Turkey's Demiral Faces Backlash Over Controversial Gesture

Turkish footballer Merih Demiral's goal celebration at Euro 2024 has sparked international controversy and an ongoing investigation by UEFA.

Published July 04, 2024 - 00:07am

4 minutes read
Turkey
Germany
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Merih Demiral, the former Juventus and current Al-Ahli center back, has come under intense scrutiny after his goal celebration during Turkey's 2-1 win over Austria at Euro 2024. The defender, who scored both goals in the match, performed a celebration that has been linked to the far-right ultra-nationalist 'Grey Wolves' group. This gesture has elicited a broad spectrum of reactions, igniting controversies that span far beyond the football field.

The Grey Wolves, known formally as Ulku Ocaklari, are a Turkish ultra-nationalist organization with a historical propensity for violence, particularly against leftist groups. The organization, which was established as the youth wing of Turkey's Nationalist Movement Party (MHP), is reportedly banned in France and Austria but not in Germany, where the match took place. Despite this, UEFA has launched an investigation under Article 31(4), which could see Demiral face penalties including a fine or suspension.

Following the match, Demiral defended his actions, stating, The way I celebrated has something to do with my Turkish identity. I saw people in the stadium who also made this gesture. Despite his assertion that the gesture was a mere expression of national pride, the controversy has escalated. The Society for Threatened Peoples, an international human rights organization, condemned the action, particularly highlighting its occurrence on the anniversary of the 1993 Sivas massacre. They have demanded an apology from Demiral and urged the Turkish national team to distance itself from right-wing extremist symbols.

The fallout of Demiral's celebration has not been contained within just the footballing world. German interior minister Nancy Faeser and German agriculture minister Cem Özdemir, both influential political figures, have strongly condemned Demiral's gesture. Faeser stated, The symbols of Turkey's far-right extremists do not belong in our stadiums. The Euros should not be used to promote racism. Özdemir reiterated, Nothing about the wolf salute is hidden. The symbol stands for terror and fascism.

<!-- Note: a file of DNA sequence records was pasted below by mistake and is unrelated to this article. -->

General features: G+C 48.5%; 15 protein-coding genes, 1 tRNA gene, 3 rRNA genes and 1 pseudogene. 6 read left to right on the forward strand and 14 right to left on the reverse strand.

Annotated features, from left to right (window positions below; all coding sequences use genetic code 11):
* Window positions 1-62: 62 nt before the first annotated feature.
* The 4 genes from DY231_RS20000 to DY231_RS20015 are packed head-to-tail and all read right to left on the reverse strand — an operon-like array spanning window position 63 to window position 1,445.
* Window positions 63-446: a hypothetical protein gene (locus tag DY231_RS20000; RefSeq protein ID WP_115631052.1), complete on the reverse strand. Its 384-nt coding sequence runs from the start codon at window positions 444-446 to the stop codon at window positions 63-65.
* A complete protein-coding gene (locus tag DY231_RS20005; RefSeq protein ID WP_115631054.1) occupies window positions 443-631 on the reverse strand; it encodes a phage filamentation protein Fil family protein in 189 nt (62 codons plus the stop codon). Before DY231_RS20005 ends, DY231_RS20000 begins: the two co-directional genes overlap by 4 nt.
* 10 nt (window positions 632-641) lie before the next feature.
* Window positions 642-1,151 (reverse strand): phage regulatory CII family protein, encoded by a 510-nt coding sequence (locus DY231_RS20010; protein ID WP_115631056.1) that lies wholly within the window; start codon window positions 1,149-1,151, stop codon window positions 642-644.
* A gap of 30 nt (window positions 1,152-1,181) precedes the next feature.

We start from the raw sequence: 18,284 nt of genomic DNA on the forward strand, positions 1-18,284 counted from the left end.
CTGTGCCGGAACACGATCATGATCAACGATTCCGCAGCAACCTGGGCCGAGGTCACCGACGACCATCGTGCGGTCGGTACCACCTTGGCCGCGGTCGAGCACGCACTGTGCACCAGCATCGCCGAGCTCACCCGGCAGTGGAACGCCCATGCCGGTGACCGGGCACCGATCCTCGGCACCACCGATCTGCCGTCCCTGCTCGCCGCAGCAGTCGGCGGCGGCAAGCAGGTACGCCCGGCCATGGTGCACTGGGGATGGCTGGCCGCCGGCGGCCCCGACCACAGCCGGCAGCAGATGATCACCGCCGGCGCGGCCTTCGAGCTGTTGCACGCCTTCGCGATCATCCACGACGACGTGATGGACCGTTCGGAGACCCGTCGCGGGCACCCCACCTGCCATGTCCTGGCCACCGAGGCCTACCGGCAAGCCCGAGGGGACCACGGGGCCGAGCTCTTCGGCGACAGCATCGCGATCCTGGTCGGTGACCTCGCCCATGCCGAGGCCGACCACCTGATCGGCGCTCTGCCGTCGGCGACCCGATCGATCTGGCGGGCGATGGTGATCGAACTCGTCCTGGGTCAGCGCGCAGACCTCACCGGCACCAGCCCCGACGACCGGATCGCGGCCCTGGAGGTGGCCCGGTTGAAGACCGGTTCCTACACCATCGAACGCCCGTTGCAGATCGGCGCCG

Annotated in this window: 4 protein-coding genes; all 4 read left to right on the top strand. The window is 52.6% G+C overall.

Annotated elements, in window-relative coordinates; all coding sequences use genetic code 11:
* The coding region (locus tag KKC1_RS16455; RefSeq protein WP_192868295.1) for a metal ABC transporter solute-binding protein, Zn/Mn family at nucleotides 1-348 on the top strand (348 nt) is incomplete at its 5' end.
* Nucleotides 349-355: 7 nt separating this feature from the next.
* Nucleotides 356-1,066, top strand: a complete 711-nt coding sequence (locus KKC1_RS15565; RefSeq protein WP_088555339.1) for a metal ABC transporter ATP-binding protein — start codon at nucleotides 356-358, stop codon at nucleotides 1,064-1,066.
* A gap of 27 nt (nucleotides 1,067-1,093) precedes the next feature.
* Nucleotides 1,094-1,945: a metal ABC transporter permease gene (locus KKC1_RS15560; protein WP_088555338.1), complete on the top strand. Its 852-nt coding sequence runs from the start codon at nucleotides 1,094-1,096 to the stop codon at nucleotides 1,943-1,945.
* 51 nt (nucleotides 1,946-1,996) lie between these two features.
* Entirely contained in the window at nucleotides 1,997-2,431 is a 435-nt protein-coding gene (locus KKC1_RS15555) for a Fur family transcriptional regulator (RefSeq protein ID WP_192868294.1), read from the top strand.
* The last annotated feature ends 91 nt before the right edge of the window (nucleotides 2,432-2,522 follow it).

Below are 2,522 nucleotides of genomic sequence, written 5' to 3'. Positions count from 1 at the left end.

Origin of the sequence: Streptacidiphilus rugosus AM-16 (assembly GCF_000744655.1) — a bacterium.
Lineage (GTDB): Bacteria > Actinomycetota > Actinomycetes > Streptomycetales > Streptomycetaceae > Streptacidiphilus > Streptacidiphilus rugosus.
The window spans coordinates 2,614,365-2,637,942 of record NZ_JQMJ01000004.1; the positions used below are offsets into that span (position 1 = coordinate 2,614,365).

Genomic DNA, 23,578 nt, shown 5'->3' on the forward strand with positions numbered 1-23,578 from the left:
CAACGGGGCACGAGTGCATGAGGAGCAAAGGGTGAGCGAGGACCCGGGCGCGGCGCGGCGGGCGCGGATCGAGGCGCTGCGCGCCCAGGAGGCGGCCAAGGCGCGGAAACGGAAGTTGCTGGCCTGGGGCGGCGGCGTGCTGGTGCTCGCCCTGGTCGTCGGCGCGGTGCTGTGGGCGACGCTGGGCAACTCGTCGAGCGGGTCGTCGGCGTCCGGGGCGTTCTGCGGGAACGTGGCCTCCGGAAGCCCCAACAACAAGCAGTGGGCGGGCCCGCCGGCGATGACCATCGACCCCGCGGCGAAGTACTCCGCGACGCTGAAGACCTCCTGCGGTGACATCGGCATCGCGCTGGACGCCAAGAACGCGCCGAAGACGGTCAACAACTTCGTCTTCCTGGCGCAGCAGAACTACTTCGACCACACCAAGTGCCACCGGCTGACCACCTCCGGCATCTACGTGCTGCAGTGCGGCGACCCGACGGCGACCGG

Turkey's response has been firm. The Turkish Foreign Ministry summoned the German ambassador to protest Faeser's condemnation. They argued that the investigation is politically motivated and pointed out that the gesture is not banned in Germany. The action has sparked diplomatic tensions between the two countries amidst the tournament. Omer Celik, spokesperson for Turkey's ruling party, called the investigation and comments from German officials unacceptable, adding that such reactions were themselves fueled by xenophobia.

The National Movement Party, closely associated with the Grey Wolves, has also weighed in. Devlet Bahceli, MHP's chairman, described UEFA's investigation as biased and wrong and asserted that Demiral's gesture was, the Turkish nation's message to the world. In a display of nationalist support, Bahceli urged Turkish fans and the football community to remain unfazed and focus on the upcoming matches.

Demiral has a history of similar controversies. In 2019, he was among 16 Turkish players reprimanded by UEFA for making military-style salutes during games, which coincided with Turkey's military actions in Syria. The pattern of these political expressions has heightened the sensitivity around his latest gesture, especially against the backdrop of political tensions in Europe.

This controversy also reopened debates about the role of nationalism and political expressions in sports. Various human rights organizations and football authorities are calling for stringent actions to ensure that sporting events do not become platforms for promoting divisive ideologies. The incident has become a focal point for discussions on how best to reconcile expressions of national pride with the imperative to maintain a politically neutral and inclusive environment in sports.

Demiral's actions and the subsequent reactions underline the complex interplay between sports, politics, and identity. As UEFA proceeds with its investigation, which remains unscheduled for conclusion, the broader issues of nationalism, identity, and the appropriate boundaries for political expressions in sports are likely to continue to grapple with both support and condemnation from different quarters. With Turkey's next game against the Netherlands in Berlin looming, all eyes are now on how this incident and the reactions to it unfold further.

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